Don’t bother becoming a teacher, say teachers
PGCE is not for me
More than half of teachers have warned against a career in education, according to shocking new study.
In a survey of hundreds of primary and secondary school teachers, a staggering 55 per cent wouldn’t recommend following in their footsteps after graduating.
What’s more, 50 per cent of them admitted they’d pick a completely different career if they could start over.
Nine out of 10 blamed more pressure in the classroom as their main cause of concern, and half admitted they were constantly under some form of stress.
And it’s getting worse in the classroom, as the figure has risen from 44 per cent advising against their job last year.
In the survey of over 100 teachers, over half confessed they were worried about the growing cost of education
Alan Whiting, Wesleyan’s Group Head of Marketing, said: “Teachers tell us that the changes they face in their professional lives are causing them uncertainty and stress, and this is supported by this new research.
“They have seen a drop in income in real terms as pay rises fail to keep pace with inflation, while changes to the Teachers’ Pension Scheme mean they are paying more to retire on less.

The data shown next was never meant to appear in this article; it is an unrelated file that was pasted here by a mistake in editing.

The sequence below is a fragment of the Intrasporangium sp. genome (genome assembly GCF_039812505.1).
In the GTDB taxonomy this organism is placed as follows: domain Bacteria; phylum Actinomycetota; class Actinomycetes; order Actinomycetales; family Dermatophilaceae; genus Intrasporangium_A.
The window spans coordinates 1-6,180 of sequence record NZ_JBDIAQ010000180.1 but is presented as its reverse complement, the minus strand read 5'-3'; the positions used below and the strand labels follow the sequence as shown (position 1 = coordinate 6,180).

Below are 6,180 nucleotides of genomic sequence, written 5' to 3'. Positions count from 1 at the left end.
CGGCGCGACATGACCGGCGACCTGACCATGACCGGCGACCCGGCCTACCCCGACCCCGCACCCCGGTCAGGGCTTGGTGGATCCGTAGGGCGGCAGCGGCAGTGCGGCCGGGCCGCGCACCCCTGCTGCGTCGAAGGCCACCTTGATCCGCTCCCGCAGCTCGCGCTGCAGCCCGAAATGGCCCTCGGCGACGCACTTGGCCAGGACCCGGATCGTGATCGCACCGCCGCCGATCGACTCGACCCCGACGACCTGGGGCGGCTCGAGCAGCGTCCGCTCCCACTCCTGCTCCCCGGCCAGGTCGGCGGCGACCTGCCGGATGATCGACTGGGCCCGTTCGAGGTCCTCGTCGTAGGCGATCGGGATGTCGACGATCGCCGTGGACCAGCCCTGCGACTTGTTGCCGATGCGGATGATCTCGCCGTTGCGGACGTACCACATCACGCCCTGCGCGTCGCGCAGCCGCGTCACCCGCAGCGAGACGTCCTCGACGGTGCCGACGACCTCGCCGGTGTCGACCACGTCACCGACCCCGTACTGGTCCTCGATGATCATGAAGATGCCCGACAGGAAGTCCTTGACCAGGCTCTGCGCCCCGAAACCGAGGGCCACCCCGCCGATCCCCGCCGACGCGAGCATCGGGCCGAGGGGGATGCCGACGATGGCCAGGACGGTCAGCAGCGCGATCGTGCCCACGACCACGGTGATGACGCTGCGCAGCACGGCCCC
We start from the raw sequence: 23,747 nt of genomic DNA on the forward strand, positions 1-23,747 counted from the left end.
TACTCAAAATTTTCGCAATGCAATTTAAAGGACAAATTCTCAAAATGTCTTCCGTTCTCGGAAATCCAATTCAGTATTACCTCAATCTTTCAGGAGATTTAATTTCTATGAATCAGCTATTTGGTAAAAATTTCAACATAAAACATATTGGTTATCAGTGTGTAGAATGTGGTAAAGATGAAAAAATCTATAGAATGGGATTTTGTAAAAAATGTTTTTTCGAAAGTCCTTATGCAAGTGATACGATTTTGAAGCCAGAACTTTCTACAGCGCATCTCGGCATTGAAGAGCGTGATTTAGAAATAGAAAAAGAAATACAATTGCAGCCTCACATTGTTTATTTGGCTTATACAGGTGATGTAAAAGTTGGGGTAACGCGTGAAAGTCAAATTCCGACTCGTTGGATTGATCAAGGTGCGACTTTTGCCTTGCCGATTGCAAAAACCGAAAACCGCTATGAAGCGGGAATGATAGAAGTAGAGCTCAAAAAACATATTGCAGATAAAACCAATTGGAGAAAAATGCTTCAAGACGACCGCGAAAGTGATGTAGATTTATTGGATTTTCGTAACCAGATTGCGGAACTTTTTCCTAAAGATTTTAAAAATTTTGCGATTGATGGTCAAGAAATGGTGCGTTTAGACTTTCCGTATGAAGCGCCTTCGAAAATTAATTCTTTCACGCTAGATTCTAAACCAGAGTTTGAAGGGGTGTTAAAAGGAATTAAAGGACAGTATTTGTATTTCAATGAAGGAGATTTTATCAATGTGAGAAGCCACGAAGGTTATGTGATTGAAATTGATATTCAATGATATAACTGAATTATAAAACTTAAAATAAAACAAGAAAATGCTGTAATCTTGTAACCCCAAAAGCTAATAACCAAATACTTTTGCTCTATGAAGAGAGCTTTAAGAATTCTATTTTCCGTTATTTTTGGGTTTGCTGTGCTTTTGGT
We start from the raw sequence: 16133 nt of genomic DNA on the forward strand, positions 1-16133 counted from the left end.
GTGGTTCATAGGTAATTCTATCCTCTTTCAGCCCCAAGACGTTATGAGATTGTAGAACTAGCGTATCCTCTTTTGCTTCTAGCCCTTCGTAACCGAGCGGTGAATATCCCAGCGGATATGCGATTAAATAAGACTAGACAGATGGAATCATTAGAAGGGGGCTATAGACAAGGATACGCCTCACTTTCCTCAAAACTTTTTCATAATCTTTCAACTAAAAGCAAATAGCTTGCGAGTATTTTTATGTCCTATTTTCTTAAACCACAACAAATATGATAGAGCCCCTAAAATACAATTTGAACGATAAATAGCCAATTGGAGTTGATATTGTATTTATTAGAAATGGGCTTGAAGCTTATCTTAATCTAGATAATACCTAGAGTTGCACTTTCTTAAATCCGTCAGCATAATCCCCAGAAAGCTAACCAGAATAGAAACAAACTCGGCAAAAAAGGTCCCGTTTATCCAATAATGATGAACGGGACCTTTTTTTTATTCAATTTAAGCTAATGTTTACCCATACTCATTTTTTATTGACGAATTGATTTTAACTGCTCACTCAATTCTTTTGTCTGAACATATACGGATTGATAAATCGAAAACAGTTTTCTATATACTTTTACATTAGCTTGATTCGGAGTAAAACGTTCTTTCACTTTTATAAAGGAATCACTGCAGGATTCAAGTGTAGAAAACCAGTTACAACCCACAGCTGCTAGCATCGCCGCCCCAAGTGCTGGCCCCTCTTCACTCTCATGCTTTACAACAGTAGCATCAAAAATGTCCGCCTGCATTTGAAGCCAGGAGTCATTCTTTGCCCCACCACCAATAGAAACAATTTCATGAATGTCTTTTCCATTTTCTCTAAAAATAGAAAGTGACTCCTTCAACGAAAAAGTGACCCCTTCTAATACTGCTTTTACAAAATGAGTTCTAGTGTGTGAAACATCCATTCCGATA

“Inside the classroom, increased workloads and stress are clearly having an impact on teachers, making them increasingly disaffected and potentially putting off new people entering the profession.
“The fact that pay and conditions and pensions remain their main concerns for the future is also a worry, not just for existing teachers but also the next generation.”
This comes after Education was named as the most employable subject after graduation.
According to figures from the Higher Education Statistics Agency (HESA), over 90 per cent of Education grads landed a teaching job, and were still there three years later.
But these worrying reports from teachers suggest this may be down to a shortage of teachers, and not love for the profession.